Steinzor, Panel to Explore What Next Administration Will Mean for Public Protections

by Brian Gumm

March 31, 2016

When it comes to public health, the environment, and social justice, Americans are facing a host of challenges that call out for comprehensive, national solutions. Whether it's climate change, threats to water resources like the Chesapeake Bay and the Great Lakes, or serious injuries and deaths in the workplace, how we respond as a nation has direct impacts on our everyday lives.

Strong standards and effective enforcement of our laws and regulations are key to protecting our health and environment, and the next presidential administration and Congress will determine if and how agencies like EPA and OSHA rise to the occasion. The University of Pennsylvania Law School will examine these issues and more when it hosts a panel discussion in Philadelphia on Tuesday, April 5 titled, "The Next Five Years in Regulation: An Election Year Conversation."

Rena Steinzor, a Center for Progressive Reform Member Scholar and Professor of Law at the University of Maryland Carey School of Law, will join panelists in exploring the role that regulations and agencies should play in our democracy. She will also stress how weak enforcement of workplace safety and environmental rules hurts us all and discuss what the next administration needs to do to more effectively protect people from pollution and death and serious injury on the job.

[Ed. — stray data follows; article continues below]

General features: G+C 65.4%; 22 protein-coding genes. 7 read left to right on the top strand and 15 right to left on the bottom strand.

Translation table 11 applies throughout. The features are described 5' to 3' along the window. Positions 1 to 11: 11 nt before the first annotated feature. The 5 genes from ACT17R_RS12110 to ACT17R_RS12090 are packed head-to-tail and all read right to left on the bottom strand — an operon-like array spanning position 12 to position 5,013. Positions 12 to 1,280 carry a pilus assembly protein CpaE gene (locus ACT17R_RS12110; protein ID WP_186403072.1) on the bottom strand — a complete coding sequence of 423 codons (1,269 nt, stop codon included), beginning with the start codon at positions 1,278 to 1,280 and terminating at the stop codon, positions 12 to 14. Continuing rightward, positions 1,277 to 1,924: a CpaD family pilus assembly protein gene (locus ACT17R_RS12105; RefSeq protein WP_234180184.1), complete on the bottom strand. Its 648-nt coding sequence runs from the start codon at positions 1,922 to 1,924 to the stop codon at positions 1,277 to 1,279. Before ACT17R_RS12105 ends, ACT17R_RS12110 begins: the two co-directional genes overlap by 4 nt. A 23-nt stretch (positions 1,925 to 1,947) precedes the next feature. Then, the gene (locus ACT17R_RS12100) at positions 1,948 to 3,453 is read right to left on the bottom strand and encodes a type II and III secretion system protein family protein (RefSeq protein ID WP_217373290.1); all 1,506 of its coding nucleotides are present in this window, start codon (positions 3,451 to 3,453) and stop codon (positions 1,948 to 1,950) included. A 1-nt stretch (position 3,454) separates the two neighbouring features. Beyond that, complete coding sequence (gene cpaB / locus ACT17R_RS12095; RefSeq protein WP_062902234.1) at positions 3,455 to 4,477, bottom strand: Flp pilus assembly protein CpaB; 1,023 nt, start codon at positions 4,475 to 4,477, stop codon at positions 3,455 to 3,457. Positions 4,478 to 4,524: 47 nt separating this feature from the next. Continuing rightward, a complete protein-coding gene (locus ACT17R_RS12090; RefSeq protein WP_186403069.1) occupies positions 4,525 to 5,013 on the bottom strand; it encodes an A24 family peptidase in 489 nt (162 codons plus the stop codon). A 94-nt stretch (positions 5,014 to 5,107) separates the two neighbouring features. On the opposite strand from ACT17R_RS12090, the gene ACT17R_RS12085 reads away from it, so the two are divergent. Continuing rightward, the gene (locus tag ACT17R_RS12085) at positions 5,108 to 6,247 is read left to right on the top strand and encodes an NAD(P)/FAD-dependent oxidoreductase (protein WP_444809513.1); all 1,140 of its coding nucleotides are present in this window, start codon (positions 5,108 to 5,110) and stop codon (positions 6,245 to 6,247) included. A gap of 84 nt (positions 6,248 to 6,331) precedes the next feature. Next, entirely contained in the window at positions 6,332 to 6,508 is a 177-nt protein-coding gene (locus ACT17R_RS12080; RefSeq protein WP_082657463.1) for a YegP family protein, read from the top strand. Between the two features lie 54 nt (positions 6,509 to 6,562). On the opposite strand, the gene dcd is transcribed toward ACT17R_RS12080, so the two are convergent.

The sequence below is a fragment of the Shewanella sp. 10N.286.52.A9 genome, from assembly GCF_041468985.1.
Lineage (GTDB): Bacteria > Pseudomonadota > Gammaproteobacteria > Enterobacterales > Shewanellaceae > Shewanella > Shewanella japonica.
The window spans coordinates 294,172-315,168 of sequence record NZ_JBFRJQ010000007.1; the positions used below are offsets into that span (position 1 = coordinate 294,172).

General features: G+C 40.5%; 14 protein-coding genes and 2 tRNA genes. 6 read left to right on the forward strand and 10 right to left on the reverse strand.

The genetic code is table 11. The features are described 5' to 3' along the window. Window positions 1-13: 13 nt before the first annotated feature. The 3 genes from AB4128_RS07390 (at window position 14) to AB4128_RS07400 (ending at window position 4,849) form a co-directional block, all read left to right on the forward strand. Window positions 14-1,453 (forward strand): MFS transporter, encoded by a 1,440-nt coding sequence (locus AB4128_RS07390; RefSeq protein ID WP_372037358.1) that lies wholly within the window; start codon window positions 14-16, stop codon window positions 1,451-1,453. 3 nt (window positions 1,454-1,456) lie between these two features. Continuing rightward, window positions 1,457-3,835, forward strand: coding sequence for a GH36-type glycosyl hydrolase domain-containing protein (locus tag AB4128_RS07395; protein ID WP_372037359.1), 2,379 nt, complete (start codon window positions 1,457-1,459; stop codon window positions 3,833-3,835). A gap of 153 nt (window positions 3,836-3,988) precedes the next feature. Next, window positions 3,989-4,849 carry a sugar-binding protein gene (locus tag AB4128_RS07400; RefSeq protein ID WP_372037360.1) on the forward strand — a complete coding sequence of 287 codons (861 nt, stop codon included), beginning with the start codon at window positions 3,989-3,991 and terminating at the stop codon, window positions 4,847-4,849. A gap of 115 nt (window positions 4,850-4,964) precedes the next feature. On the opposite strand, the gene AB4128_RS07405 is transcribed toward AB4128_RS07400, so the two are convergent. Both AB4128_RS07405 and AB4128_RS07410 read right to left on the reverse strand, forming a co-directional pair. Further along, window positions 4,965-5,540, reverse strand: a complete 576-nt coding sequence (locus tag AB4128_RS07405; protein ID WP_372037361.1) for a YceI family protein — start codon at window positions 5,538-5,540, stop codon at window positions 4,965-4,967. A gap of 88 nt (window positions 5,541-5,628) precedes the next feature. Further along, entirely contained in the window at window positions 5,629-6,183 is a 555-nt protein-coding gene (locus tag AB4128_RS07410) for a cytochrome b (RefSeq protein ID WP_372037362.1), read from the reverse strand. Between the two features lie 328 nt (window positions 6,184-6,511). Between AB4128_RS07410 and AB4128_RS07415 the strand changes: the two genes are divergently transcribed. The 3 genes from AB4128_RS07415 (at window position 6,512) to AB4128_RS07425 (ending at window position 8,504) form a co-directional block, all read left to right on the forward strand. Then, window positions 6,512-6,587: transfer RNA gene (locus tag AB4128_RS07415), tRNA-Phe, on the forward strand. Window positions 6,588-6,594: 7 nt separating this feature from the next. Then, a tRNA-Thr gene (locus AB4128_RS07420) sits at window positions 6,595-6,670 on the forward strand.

Other panelists include Andy Green of the Center for American Progress, Paul Noe of the American Forest and Paper Association, and Sam Batkins of the American Action Forum, an anti-regulatory group.

Visit Penn Law's website to learn more about the event and RSVP. The panel discussion is open to the public, and it will be available on the web at https://www.law.upenn.edu/institutes/regulation/livestream.php. The stream will go live about 10-15 minutes before the start of the event. 

Tagged as: enforcement
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Brian Gumm is the Communications Director at the Center for Progressive Reform. Prior to joining CPR in March 2016, he spent nearly a decade in several roles at the Center for Effective Government, including communications director and senior writer.

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